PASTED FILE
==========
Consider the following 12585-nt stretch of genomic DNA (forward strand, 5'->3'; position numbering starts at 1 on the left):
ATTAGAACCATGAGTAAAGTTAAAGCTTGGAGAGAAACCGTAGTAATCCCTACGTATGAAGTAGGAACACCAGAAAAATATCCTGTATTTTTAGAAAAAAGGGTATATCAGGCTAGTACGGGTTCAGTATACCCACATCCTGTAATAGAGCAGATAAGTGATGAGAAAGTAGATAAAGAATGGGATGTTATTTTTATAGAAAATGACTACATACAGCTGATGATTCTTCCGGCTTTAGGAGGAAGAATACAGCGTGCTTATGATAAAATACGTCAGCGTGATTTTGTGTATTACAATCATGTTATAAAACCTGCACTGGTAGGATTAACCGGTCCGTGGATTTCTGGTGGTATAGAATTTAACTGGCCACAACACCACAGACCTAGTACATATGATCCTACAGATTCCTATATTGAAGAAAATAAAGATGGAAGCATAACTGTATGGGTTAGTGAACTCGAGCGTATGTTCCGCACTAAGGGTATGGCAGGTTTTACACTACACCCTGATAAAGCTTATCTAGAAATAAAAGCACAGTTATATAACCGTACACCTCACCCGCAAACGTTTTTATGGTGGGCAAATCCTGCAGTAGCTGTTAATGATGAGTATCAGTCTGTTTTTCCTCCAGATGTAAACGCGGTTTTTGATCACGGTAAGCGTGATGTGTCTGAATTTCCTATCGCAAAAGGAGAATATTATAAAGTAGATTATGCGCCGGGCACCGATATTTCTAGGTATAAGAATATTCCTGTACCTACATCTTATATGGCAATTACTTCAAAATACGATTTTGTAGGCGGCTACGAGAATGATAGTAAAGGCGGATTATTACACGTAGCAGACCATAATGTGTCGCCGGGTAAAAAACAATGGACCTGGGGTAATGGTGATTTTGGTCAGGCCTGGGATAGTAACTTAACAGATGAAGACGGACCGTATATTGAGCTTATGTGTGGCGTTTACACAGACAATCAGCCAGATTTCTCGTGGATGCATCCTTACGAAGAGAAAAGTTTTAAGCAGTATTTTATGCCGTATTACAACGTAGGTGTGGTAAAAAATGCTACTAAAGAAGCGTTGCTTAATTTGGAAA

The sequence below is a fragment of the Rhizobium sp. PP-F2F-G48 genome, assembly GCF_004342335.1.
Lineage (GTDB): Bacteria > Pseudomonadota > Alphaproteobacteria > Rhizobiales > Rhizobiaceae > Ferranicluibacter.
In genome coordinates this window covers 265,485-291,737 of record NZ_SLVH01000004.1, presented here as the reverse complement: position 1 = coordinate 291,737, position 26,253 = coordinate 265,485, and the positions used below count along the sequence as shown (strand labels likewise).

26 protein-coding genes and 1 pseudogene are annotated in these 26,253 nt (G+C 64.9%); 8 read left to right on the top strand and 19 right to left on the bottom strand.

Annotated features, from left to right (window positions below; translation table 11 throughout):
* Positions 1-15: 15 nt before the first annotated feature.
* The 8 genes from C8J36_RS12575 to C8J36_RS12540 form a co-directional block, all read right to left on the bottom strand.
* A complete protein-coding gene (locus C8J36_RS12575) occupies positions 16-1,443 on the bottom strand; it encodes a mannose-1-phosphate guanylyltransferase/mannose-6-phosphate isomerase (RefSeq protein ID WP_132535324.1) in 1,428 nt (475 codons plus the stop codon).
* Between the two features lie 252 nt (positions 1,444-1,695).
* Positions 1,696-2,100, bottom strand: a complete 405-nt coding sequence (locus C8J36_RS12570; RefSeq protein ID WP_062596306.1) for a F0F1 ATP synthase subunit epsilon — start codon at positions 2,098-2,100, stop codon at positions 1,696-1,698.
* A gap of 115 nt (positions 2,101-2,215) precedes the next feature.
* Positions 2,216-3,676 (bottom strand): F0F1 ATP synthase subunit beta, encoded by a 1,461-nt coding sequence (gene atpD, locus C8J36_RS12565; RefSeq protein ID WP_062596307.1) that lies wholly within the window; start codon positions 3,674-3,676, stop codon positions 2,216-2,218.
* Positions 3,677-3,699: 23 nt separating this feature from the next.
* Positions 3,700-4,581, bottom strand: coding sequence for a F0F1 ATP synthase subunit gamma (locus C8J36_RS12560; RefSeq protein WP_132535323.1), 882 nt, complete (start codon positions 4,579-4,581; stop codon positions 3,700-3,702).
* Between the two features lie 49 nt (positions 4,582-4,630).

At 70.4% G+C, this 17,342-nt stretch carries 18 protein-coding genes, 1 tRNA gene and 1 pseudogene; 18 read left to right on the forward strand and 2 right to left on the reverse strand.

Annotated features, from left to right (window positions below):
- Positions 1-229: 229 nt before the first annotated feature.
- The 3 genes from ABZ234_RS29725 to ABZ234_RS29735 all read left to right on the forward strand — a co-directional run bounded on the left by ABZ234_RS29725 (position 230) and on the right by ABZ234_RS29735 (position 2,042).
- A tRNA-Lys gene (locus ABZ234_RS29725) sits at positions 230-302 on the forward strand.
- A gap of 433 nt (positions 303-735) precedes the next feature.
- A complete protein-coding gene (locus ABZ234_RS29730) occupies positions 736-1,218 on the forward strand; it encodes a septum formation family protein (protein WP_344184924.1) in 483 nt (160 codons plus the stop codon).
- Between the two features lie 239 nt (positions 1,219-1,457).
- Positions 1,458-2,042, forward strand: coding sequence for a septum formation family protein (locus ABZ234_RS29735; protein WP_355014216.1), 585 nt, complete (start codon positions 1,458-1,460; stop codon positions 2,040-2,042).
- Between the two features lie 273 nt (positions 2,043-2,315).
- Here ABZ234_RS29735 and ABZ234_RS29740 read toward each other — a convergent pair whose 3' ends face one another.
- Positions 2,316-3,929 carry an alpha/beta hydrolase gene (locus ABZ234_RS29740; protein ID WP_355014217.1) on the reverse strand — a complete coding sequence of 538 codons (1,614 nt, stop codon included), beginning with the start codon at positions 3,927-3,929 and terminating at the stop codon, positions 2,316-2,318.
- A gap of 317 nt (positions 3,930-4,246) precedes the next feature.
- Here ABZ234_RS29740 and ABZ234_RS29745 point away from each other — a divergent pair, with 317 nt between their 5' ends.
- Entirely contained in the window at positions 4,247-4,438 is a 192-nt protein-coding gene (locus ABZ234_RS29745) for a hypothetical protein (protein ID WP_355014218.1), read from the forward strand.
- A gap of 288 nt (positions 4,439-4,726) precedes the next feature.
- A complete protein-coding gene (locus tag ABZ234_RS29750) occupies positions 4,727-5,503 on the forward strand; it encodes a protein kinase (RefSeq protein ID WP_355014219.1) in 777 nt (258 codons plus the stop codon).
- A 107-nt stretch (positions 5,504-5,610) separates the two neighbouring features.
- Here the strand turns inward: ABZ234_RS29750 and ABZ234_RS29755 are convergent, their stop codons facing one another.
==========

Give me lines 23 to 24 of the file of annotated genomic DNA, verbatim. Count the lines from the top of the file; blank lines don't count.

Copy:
- A gap of 433 nt (positions 303-735) precedes the next feature.
- A complete protein-coding gene (locus ABZ234_RS29730) occupies positions 736-1,218 on the forward strand; it encodes a septum formation family protein (protein WP_344184924.1) in 483 nt (160 codons plus the stop codon).